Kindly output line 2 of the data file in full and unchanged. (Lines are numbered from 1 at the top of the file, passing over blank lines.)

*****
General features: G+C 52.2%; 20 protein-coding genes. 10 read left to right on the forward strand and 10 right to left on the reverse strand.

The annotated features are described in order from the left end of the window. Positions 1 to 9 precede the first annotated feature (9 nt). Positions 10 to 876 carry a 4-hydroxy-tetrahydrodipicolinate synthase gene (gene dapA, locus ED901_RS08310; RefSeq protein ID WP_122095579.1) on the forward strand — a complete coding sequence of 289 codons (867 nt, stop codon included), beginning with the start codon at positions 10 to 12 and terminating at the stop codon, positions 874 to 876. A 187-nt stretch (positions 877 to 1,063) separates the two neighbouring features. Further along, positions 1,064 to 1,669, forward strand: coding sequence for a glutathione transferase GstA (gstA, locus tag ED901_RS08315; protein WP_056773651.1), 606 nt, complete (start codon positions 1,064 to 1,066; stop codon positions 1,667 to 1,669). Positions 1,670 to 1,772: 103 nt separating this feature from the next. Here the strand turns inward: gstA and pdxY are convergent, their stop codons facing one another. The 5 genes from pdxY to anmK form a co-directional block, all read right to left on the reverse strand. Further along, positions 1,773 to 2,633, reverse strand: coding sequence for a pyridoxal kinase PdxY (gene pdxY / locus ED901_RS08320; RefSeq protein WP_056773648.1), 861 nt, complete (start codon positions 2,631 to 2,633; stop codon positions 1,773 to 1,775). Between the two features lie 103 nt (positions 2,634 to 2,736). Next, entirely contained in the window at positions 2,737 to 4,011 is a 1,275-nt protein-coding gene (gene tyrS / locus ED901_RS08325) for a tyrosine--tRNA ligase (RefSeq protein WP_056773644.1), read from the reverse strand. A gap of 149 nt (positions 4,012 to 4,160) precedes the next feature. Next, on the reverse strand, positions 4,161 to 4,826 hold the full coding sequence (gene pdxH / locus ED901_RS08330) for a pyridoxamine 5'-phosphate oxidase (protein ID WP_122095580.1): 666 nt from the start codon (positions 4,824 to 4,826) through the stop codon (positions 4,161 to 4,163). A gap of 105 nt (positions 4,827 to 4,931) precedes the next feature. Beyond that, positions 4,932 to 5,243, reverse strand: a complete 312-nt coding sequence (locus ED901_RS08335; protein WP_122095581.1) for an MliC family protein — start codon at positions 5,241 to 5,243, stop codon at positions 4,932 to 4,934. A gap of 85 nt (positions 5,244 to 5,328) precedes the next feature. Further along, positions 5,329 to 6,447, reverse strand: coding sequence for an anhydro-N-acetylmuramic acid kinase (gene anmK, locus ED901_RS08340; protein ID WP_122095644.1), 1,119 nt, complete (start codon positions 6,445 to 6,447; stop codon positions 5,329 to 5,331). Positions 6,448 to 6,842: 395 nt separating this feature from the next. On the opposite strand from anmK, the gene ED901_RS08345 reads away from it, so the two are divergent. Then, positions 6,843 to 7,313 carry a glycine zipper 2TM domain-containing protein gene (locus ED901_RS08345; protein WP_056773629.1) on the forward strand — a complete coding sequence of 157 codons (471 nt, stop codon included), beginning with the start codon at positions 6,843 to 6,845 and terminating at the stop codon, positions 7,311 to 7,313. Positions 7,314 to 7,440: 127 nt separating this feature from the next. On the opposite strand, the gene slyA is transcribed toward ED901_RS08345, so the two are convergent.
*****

The annotated features are described in order from the left end of the window. Positions 1 to 9 precede the first annotated feature (9 nt). Positions 10 to 876 carry a 4-hydroxy-tetrahydrodipicolinate synthase gene (gene dapA, locus ED901_RS08310; RefSeq protein ID WP_122095579.1) on the forward strand — a complete coding sequence of 289 codons (867 nt, stop codon included), beginning with the start codon at positions 10 to 12 and terminating at the stop codon, positions 874 to 876. A 187-nt stretch (positions 877 to 1,063) separates the two neighbouring features. Further along, positions 1,064 to 1,669, forward strand: coding sequence for a glutathione transferase GstA (gstA, locus tag ED901_RS08315; protein WP_056773651.1), 606 nt, complete (start codon positions 1,064 to 1,066; stop codon positions 1,667 to 1,669). Positions 1,670 to 1,772: 103 nt separating this feature from the next. Here the strand turns inward: gstA and pdxY are convergent, their stop codons facing one another. The 5 genes from pdxY to anmK form a co-directional block, all read right to left on the reverse strand. Further along, positions 1,773 to 2,633, reverse strand: coding sequence for a pyridoxal kinase PdxY (gene pdxY / locus ED901_RS08320; RefSeq protein WP_056773648.1), 861 nt, complete (start codon positions 2,631 to 2,633; stop codon positions 1,773 to 1,775). Between the two features lie 103 nt (positions 2,634 to 2,736). Next, entirely contained in the window at positions 2,737 to 4,011 is a 1,275-nt protein-coding gene (gene tyrS / locus ED901_RS08325) for a tyrosine--tRNA ligase (RefSeq protein WP_056773644.1), read from the reverse strand. A gap of 149 nt (positions 4,012 to 4,160) precedes the next feature. Next, on the reverse strand, positions 4,161 to 4,826 hold the full coding sequence (gene pdxH / locus ED901_RS08330) for a pyridoxamine 5'-phosphate oxidase (protein ID WP_122095580.1): 666 nt from the start codon (positions 4,824 to 4,826) through the stop codon (positions 4,161 to 4,163). A gap of 105 nt (positions 4,827 to 4,931) precedes the next feature. Beyond that, positions 4,932 to 5,243, reverse strand: a complete 312-nt coding sequence (locus ED901_RS08335; protein WP_122095581.1) for an MliC family protein — start codon at positions 5,241 to 5,243, stop codon at positions 4,932 to 4,934. A gap of 85 nt (positions 5,244 to 5,328) precedes the next feature. Further along, positions 5,329 to 6,447, reverse strand: coding sequence for an anhydro-N-acetylmuramic acid kinase (gene anmK, locus ED901_RS08340; protein ID WP_122095644.1), 1,119 nt, complete (start codon positions 6,445 to 6,447; stop codon positions 5,329 to 5,331). Positions 6,448 to 6,842: 395 nt separating this feature from the next. On the opposite strand from anmK, the gene ED901_RS08345 reads away from it, so the two are divergent. Then, positions 6,843 to 7,313 carry a glycine zipper 2TM domain-containing protein gene (locus ED901_RS08345; protein WP_056773629.1) on the forward strand — a complete coding sequence of 157 codons (471 nt, stop codon included), beginning with the start codon at positions 6,843 to 6,845 and terminating at the stop codon, positions 7,311 to 7,313. Positions 7,314 to 7,440: 127 nt separating this feature from the next. On the opposite strand, the gene slyA is transcribed toward ED901_RS08345, so the two are convergent.